“Wasn’t poisonous! Just some stupid snake!”
“Yeah, but even Mom and Dad thought you were being a complete idiot, just picking it up like that! You really don’t know anything, do you?”
Marty threw up his hands. “I don’t have to take this. I’m out of here.”
“Oh, running away for once in your life. Too little, too late, bro!”
Marty just made a rude gesture and stomped off, ignoring his mother’s protests. He made his way over to the little pond edging his family’s property and flopped down with a sigh. “Assholes,” he grumbled. “I really wish I’d been an only child.”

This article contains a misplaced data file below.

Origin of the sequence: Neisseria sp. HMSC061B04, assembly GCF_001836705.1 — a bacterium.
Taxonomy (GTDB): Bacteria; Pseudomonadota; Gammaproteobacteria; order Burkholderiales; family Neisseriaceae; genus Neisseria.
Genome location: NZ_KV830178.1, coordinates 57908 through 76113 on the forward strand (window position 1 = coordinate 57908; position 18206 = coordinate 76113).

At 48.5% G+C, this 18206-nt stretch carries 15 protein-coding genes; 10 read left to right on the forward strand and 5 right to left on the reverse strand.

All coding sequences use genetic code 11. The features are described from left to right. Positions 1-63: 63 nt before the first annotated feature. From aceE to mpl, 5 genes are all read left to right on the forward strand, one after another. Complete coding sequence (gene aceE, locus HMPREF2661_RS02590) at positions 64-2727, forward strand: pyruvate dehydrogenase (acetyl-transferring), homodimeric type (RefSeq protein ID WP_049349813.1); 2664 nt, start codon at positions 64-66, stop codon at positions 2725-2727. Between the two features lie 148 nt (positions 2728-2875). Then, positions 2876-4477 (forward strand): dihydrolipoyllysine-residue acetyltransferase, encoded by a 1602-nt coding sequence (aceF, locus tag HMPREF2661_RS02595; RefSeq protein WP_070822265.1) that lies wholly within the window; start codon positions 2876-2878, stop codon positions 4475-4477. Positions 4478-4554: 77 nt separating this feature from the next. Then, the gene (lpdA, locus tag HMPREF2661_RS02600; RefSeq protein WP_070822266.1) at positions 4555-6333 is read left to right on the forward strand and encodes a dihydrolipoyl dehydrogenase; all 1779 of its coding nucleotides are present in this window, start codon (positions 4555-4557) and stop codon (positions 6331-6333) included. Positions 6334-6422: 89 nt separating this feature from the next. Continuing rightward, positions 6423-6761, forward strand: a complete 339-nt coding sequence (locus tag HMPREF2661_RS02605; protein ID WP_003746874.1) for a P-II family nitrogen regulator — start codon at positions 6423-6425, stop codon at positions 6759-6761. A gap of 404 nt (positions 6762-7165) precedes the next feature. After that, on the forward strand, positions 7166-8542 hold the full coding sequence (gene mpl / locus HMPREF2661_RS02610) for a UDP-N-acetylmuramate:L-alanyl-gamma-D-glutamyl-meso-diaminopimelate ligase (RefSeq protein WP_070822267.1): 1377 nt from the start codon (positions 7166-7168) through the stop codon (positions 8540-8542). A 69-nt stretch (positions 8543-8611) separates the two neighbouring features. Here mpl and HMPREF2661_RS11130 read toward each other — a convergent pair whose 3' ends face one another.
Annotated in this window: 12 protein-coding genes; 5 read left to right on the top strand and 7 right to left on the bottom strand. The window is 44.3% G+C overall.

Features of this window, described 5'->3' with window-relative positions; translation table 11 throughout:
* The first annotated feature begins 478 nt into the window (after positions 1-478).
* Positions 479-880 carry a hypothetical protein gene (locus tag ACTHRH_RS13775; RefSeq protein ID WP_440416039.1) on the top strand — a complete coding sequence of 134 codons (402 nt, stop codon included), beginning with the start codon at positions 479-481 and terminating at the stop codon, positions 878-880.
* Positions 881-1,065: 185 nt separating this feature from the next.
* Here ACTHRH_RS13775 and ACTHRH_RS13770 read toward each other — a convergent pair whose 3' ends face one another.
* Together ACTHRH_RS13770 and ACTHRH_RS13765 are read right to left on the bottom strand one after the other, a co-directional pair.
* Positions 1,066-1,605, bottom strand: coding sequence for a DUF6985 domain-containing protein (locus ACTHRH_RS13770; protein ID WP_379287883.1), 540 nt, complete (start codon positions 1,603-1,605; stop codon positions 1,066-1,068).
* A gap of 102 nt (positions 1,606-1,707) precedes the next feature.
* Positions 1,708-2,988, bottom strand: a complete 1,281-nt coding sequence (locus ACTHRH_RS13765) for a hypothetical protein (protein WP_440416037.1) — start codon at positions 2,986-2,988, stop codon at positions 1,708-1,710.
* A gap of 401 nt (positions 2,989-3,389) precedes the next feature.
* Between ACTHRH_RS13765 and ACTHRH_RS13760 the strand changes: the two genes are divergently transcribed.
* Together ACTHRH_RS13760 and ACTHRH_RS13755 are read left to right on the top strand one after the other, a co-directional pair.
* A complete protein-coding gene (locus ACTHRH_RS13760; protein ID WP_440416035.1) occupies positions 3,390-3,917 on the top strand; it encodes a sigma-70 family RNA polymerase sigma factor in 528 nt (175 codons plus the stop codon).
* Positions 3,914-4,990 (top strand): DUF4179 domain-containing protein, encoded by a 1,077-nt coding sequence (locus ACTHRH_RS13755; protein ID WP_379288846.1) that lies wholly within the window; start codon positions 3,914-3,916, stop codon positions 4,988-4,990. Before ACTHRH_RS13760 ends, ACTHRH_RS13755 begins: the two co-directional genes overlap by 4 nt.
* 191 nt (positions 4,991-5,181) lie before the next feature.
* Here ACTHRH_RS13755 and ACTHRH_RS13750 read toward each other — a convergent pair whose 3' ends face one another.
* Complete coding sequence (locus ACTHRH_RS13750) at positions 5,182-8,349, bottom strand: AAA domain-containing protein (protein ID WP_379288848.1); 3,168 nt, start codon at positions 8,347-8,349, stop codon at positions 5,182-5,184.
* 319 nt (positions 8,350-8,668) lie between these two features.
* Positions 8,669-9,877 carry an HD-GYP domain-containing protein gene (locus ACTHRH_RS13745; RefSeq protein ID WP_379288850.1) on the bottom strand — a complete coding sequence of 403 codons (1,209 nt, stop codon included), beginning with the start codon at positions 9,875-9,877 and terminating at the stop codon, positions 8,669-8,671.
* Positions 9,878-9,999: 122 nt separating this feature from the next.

He stared at the water for a moment, watching some frogs croaking on the lily pads. He didn’t know why Dave and Linda always gave him such a hard time for being different. Didn’t they understand that it bothered Marty just as much as it bothered them? He didn’t like everyone giving him pitying looks in the street, or whispering that he’d been born without a proper brain. He especially didn’t like everyone considering him some sort of moron. He was plenty smart! He just – didn’t get what was so special about this one emotion.